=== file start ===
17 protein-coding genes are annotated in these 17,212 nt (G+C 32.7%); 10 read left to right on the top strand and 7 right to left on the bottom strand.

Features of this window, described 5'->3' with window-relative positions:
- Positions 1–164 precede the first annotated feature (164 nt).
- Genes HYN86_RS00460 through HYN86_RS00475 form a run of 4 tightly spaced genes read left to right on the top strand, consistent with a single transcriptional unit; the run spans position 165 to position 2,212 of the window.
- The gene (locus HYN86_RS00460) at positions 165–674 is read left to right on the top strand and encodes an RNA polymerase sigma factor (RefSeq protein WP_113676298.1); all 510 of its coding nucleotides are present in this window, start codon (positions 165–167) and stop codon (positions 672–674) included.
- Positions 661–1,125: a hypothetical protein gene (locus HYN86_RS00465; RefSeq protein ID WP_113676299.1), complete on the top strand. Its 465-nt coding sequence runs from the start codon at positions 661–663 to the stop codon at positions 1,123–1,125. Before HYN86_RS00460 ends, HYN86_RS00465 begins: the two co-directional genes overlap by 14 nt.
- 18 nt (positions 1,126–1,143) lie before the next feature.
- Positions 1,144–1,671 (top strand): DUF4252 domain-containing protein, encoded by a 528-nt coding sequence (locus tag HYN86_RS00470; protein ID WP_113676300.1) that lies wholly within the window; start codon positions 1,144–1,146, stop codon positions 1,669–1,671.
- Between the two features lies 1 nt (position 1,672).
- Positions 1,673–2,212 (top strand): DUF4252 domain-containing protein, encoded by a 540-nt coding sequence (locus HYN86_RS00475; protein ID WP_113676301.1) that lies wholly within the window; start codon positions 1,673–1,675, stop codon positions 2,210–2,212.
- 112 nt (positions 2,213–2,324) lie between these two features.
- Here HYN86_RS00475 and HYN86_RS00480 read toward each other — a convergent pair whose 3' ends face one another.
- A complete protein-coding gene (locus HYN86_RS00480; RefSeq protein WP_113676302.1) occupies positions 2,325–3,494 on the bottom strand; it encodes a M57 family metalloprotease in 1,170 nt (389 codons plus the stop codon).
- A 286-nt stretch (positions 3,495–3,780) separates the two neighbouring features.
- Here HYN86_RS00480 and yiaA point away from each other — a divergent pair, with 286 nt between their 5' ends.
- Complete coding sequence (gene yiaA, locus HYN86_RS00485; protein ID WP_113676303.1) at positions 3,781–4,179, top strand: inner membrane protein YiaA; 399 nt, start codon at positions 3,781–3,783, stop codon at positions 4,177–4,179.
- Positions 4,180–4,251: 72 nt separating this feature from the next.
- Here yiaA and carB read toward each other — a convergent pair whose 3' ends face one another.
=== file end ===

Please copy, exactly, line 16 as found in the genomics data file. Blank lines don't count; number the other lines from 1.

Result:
- Complete coding sequence (gene yiaA, locus HYN86_RS00485; protein ID WP_113676303.1) at positions 3,781–4,179, top strand: inner membrane protein YiaA; 399 nt, start codon at positions 3,781–3,783, stop codon at positions 4,177–4,179.